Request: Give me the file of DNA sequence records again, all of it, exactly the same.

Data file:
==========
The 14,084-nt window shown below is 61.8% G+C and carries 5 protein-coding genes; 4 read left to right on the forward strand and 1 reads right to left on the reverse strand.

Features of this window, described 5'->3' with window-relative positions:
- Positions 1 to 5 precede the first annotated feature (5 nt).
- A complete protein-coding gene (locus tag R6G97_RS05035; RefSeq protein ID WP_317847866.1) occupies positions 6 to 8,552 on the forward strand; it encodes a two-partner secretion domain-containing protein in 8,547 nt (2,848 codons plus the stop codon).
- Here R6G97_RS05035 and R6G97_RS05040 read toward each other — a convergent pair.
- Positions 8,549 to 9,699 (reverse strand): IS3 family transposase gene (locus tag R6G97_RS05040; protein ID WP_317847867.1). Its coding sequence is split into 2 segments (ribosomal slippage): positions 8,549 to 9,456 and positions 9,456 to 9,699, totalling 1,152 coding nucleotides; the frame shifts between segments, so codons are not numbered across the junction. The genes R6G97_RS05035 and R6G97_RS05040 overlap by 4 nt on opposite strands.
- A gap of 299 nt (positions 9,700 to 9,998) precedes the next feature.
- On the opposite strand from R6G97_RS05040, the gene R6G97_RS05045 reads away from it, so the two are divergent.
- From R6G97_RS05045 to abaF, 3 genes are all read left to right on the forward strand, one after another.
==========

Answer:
The 14,084-nt window shown below is 61.8% G+C and carries 5 protein-coding genes; 4 read left to right on the forward strand and 1 reads right to left on the reverse strand.

Features of this window, described 5'->3' with window-relative positions:
- Positions 1 to 5 precede the first annotated feature (5 nt).
- A complete protein-coding gene (locus tag R6G97_RS05035; RefSeq protein ID WP_317847866.1) occupies positions 6 to 8,552 on the forward strand; it encodes a two-partner secretion domain-containing protein in 8,547 nt (2,848 codons plus the stop codon).
- Here R6G97_RS05035 and R6G97_RS05040 read toward each other — a convergent pair.
- Positions 8,549 to 9,699 (reverse strand): IS3 family transposase gene (locus tag R6G97_RS05040; protein ID WP_317847867.1). Its coding sequence is split into 2 segments (ribosomal slippage): positions 8,549 to 9,456 and positions 9,456 to 9,699, totalling 1,152 coding nucleotides; the frame shifts between segments, so codons are not numbered across the junction. The genes R6G97_RS05035 and R6G97_RS05040 overlap by 4 nt on opposite strands.
- A gap of 299 nt (positions 9,700 to 9,998) precedes the next feature.
- On the opposite strand from R6G97_RS05040, the gene R6G97_RS05045 reads away from it, so the two are divergent.
- From R6G97_RS05045 to abaF, 3 genes are all read left to right on the forward strand, one after another.